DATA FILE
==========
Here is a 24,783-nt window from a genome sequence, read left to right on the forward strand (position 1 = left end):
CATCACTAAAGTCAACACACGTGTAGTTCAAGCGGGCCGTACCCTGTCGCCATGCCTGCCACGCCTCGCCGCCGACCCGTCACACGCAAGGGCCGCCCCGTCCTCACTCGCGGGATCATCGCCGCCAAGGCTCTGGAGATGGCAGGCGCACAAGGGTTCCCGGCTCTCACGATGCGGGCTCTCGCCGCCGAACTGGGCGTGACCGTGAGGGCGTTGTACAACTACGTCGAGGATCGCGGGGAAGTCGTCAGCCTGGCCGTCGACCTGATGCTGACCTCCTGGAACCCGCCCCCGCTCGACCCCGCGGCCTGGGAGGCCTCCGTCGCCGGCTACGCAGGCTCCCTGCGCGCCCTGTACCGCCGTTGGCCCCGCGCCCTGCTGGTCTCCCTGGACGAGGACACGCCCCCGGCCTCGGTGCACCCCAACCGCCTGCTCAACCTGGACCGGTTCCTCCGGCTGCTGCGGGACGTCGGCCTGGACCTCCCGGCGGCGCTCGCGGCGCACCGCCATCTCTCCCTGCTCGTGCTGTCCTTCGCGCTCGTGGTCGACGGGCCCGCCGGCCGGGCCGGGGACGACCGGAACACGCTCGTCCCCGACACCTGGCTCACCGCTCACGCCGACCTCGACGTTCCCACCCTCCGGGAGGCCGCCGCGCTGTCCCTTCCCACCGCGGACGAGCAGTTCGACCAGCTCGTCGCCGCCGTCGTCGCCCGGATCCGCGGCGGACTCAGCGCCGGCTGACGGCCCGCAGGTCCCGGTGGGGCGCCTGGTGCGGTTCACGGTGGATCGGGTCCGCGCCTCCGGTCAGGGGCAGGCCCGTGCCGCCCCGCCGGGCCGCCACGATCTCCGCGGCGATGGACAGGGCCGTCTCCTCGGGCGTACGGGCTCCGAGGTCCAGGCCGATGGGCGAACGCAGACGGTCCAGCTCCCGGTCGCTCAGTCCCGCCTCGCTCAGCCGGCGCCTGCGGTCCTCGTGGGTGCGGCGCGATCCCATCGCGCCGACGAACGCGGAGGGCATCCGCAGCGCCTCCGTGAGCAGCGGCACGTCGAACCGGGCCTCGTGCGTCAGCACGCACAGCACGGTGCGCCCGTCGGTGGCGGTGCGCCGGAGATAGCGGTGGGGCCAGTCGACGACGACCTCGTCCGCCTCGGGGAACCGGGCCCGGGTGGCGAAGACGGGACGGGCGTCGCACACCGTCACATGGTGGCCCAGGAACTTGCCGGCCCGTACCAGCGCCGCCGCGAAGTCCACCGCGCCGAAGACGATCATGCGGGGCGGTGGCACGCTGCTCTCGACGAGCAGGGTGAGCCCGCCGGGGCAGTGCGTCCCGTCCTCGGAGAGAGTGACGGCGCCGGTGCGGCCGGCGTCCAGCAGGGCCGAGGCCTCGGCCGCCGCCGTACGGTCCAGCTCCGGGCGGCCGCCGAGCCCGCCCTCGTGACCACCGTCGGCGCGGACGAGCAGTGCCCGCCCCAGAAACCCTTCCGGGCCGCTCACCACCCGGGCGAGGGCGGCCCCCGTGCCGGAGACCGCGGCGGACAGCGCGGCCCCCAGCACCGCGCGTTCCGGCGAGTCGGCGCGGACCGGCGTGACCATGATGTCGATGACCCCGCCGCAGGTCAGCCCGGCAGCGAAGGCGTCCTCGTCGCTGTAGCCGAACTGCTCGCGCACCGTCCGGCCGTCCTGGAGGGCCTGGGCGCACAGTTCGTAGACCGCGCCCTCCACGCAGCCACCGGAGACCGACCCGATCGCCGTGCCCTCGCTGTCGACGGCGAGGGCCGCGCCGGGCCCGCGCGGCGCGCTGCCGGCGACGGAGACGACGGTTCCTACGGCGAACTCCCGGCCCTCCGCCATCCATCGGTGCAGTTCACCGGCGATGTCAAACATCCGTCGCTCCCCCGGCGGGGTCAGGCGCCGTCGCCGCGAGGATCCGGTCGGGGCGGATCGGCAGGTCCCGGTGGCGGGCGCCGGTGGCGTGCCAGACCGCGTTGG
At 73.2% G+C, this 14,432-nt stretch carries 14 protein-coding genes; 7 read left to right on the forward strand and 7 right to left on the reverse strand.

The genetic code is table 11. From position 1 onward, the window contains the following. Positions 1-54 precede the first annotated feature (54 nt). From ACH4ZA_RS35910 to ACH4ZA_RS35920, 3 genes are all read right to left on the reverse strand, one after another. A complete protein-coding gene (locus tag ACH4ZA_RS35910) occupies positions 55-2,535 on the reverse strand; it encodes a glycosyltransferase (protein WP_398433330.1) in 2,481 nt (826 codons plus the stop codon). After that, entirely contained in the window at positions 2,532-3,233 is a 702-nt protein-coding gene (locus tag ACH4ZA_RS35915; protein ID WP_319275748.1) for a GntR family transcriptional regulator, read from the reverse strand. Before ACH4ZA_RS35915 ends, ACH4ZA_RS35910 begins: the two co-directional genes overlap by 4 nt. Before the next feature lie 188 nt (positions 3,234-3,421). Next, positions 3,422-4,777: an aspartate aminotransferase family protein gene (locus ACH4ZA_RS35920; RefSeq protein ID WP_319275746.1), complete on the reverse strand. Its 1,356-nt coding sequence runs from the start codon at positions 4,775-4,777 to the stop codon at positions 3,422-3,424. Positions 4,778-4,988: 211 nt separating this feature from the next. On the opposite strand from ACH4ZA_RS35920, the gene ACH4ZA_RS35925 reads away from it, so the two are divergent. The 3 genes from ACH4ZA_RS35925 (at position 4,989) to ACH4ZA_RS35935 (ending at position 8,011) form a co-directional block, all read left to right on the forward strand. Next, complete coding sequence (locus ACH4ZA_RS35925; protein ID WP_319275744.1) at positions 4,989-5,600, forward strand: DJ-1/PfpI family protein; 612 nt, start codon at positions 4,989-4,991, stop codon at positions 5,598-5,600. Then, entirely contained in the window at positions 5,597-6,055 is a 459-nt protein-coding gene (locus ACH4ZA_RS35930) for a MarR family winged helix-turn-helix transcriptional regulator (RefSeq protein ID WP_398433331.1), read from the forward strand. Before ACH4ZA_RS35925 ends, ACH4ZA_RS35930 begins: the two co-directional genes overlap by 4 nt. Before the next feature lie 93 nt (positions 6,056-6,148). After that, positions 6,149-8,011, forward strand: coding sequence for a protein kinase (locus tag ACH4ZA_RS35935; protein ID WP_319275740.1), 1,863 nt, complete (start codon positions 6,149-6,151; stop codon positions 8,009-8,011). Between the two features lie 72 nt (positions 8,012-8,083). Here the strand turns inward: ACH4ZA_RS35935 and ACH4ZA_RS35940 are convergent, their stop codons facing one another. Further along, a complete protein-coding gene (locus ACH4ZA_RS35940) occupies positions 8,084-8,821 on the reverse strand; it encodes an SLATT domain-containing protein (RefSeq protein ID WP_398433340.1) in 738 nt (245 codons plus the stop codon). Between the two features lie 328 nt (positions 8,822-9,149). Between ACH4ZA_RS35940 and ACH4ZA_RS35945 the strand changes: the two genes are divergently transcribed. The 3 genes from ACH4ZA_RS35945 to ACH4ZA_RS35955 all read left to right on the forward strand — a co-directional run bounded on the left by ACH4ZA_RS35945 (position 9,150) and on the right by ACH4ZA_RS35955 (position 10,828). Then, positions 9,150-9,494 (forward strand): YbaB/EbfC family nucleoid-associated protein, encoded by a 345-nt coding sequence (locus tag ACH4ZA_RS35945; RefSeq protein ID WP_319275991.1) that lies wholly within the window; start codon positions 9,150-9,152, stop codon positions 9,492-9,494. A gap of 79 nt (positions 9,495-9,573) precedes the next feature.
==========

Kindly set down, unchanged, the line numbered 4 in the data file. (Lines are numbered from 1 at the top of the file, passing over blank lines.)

The genetic code is table 11. From position 1 onward, the window contains the following. Positions 1-54 precede the first annotated feature (54 nt). From ACH4ZA_RS35910 to ACH4ZA_RS35920, 3 genes are all read right to left on the reverse strand, one after another. A complete protein-coding gene (locus tag ACH4ZA_RS35910) occupies positions 55-2,535 on the reverse strand; it encodes a glycosyltransferase (protein WP_398433330.1) in 2,481 nt (826 codons plus the stop codon). After that, entirely contained in the window at positions 2,532-3,233 is a 702-nt protein-coding gene (locus tag ACH4ZA_RS35915; protein ID WP_319275748.1) for a GntR family transcriptional regulator, read from the reverse strand. Before ACH4ZA_RS35915 ends, ACH4ZA_RS35910 begins: the two co-directional genes overlap by 4 nt. Before the next feature lie 188 nt (positions 3,234-3,421). Next, positions 3,422-4,777: an aspartate aminotransferase family protein gene (locus ACH4ZA_RS35920; RefSeq protein ID WP_319275746.1), complete on the reverse strand. Its 1,356-nt coding sequence runs from the start codon at positions 4,775-4,777 to the stop codon at positions 3,422-3,424. Positions 4,778-4,988: 211 nt separating this feature from the next. On the opposite strand from ACH4ZA_RS35920, the gene ACH4ZA_RS35925 reads away from it, so the two are divergent. The 3 genes from ACH4ZA_RS35925 (at position 4,989) to ACH4ZA_RS35935 (ending at position 8,011) form a co-directional block, all read left to right on the forward strand. Next, complete coding sequence (locus ACH4ZA_RS35925; protein ID WP_319275744.1) at positions 4,989-5,600, forward strand: DJ-1/PfpI family protein; 612 nt, start codon at positions 4,989-4,991, stop codon at positions 5,598-5,600. Then, entirely contained in the window at positions 5,597-6,055 is a 459-nt protein-coding gene (locus ACH4ZA_RS35930) for a MarR family winged helix-turn-helix transcriptional regulator (RefSeq protein ID WP_398433331.1), read from the forward strand. Before ACH4ZA_RS35925 ends, ACH4ZA_RS35930 begins: the two co-directional genes overlap by 4 nt. Before the next feature lie 93 nt (positions 6,056-6,148). After that, positions 6,149-8,011, forward strand: coding sequence for a protein kinase (locus tag ACH4ZA_RS35935; protein ID WP_319275740.1), 1,863 nt, complete (start codon positions 6,149-6,151; stop codon positions 8,009-8,011). Between the two features lie 72 nt (positions 8,012-8,083). Here the strand turns inward: ACH4ZA_RS35935 and ACH4ZA_RS35940 are convergent, their stop codons facing one another. Further along, a complete protein-coding gene (locus ACH4ZA_RS35940) occupies positions 8,084-8,821 on the reverse strand; it encodes an SLATT domain-containing protein (RefSeq protein ID WP_398433340.1) in 738 nt (245 codons plus the stop codon). Between the two features lie 328 nt (positions 8,822-9,149). Between ACH4ZA_RS35940 and ACH4ZA_RS35945 the strand changes: the two genes are divergently transcribed. The 3 genes from ACH4ZA_RS35945 to ACH4ZA_RS35955 all read left to right on the forward strand — a co-directional run bounded on the left by ACH4ZA_RS35945 (position 9,150) and on the right by ACH4ZA_RS35955 (position 10,828). Then, positions 9,150-9,494 (forward strand): YbaB/EbfC family nucleoid-associated protein, encoded by a 345-nt coding sequence (locus tag ACH4ZA_RS35945; RefSeq protein ID WP_319275991.1) that lies wholly within the window; start codon positions 9,150-9,152, stop codon positions 9,492-9,494. A gap of 79 nt (positions 9,495-9,573) precedes the next feature.